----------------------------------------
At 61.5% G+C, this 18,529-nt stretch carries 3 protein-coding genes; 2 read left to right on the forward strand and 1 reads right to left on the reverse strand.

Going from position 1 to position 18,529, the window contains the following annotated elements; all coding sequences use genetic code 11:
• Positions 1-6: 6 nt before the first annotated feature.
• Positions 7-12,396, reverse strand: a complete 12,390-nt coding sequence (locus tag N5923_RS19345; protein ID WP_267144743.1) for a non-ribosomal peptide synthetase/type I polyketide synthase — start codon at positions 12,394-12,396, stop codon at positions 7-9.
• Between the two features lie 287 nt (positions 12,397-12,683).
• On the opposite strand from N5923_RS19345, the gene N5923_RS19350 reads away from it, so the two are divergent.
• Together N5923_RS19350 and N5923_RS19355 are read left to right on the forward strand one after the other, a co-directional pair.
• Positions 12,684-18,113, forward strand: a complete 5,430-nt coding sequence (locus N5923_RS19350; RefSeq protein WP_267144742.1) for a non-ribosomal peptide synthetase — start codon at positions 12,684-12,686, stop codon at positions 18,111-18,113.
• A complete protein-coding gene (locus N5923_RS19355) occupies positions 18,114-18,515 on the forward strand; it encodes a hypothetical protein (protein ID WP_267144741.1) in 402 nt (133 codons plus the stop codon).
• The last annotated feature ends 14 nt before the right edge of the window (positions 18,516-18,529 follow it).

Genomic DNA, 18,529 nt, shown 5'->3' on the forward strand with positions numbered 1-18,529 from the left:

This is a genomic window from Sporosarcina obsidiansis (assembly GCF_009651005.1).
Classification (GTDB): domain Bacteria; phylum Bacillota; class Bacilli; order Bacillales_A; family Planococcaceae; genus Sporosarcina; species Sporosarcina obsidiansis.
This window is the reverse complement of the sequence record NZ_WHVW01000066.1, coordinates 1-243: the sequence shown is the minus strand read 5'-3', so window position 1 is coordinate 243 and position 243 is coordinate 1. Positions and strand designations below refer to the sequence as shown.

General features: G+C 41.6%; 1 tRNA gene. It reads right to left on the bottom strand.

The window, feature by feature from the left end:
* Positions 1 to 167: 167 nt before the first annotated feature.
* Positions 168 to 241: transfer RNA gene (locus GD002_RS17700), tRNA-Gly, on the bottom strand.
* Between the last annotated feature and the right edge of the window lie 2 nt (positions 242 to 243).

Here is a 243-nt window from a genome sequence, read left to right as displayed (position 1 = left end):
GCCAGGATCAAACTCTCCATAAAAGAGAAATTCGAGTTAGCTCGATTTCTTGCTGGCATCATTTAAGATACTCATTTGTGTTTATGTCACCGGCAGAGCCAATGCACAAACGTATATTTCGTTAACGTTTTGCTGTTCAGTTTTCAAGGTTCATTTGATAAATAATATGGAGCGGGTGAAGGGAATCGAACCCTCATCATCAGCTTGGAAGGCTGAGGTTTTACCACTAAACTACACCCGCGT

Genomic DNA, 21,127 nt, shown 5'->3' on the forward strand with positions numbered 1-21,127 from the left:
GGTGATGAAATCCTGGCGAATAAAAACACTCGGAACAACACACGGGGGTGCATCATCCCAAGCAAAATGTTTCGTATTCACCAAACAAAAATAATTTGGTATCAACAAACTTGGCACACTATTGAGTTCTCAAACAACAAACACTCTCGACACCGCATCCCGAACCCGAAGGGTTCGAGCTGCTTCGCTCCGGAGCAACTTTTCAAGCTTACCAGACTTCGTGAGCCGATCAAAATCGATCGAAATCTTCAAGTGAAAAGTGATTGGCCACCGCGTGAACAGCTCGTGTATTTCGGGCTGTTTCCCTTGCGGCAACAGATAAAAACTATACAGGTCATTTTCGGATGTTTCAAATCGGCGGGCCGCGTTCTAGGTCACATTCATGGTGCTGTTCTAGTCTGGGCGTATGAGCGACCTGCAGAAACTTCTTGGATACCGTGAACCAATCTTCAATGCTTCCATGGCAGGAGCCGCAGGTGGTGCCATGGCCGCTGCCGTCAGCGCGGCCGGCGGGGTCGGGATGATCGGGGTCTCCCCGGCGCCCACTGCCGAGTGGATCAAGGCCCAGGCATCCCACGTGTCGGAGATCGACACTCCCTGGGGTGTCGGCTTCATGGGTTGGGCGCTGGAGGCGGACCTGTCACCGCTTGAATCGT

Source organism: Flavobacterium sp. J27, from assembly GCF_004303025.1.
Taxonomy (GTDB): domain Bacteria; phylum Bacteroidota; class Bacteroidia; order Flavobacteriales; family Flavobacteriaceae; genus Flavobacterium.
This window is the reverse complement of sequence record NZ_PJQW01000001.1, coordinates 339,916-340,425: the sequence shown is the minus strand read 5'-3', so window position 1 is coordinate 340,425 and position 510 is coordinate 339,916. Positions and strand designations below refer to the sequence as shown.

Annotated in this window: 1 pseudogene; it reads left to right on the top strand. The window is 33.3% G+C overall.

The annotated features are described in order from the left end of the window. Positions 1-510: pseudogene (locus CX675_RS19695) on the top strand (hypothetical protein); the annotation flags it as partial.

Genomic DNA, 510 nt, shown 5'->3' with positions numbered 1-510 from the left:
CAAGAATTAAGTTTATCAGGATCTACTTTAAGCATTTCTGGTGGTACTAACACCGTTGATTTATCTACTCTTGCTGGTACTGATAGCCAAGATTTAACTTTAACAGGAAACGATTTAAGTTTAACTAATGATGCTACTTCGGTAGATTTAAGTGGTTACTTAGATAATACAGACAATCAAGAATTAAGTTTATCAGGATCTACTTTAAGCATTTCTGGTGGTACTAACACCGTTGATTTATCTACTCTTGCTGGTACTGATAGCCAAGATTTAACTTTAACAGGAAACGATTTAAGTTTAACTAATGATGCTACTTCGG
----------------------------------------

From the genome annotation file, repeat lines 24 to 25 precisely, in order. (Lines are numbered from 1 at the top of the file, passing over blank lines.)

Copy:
Source organism: Flavobacterium sp. J27, from assembly GCF_004303025.1.
Taxonomy (GTDB): domain Bacteria; phylum Bacteroidota; class Bacteroidia; order Flavobacteriales; family Flavobacteriaceae; genus Flavobacterium.